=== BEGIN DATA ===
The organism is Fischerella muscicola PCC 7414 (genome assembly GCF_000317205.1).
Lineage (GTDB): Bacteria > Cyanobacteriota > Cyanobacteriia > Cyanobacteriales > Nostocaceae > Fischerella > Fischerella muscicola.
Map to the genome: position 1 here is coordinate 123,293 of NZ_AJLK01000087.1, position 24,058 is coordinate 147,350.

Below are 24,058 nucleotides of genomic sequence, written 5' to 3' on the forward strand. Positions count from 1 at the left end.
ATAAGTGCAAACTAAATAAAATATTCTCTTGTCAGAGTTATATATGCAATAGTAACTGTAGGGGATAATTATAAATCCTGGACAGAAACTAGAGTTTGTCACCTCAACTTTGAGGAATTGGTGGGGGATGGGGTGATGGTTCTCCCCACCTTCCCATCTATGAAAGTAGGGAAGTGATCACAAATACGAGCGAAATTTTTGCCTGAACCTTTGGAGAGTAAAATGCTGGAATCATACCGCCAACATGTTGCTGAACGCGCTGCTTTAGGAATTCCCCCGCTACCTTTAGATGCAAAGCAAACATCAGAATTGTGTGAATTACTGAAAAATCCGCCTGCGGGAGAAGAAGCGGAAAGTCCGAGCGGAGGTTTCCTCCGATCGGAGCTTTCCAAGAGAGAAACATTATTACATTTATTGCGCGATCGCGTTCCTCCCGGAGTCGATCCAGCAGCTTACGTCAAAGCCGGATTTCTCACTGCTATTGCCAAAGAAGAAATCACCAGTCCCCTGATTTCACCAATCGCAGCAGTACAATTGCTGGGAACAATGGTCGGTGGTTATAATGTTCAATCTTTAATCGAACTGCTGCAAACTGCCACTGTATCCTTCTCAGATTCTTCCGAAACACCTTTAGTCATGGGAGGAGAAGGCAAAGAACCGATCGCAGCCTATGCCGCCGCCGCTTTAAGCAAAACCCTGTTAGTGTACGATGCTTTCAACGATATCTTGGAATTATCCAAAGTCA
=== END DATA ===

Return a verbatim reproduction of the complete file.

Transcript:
The organism is Fischerella muscicola PCC 7414 (genome assembly GCF_000317205.1).
Lineage (GTDB): Bacteria > Cyanobacteriota > Cyanobacteriia > Cyanobacteriales > Nostocaceae > Fischerella > Fischerella muscicola.
Map to the genome: position 1 here is coordinate 123,293 of NZ_AJLK01000087.1, position 24,058 is coordinate 147,350.

Below are 24,058 nucleotides of genomic sequence, written 5' to 3' on the forward strand. Positions count from 1 at the left end.
ATAAGTGCAAACTAAATAAAATATTCTCTTGTCAGAGTTATATATGCAATAGTAACTGTAGGGGATAATTATAAATCCTGGACAGAAACTAGAGTTTGTCACCTCAACTTTGAGGAATTGGTGGGGGATGGGGTGATGGTTCTCCCCACCTTCCCATCTATGAAAGTAGGGAAGTGATCACAAATACGAGCGAAATTTTTGCCTGAACCTTTGGAGAGTAAAATGCTGGAATCATACCGCCAACATGTTGCTGAACGCGCTGCTTTAGGAATTCCCCCGCTACCTTTAGATGCAAAGCAAACATCAGAATTGTGTGAATTACTGAAAAATCCGCCTGCGGGAGAAGAAGCGGAAAGTCCGAGCGGAGGTTTCCTCCGATCGGAGCTTTCCAAGAGAGAAACATTATTACATTTATTGCGCGATCGCGTTCCTCCCGGAGTCGATCCAGCAGCTTACGTCAAAGCCGGATTTCTCACTGCTATTGCCAAAGAAGAAATCACCAGTCCCCTGATTTCACCAATCGCAGCAGTACAATTGCTGGGAACAATGGTCGGTGGTTATAATGTTCAATCTTTAATCGAACTGCTGCAAACTGCCACTGTATCCTTCTCAGATTCTTCCGAAACACCTTTAGTCATGGGAGGAGAAGGCAAAGAACCGATCGCAGCCTATGCCGCCGCCGCTTTAAGCAAAACCCTGTTAGTGTACGATGCTTTCAACGATATCTTGGAATTATCCAAAGTCA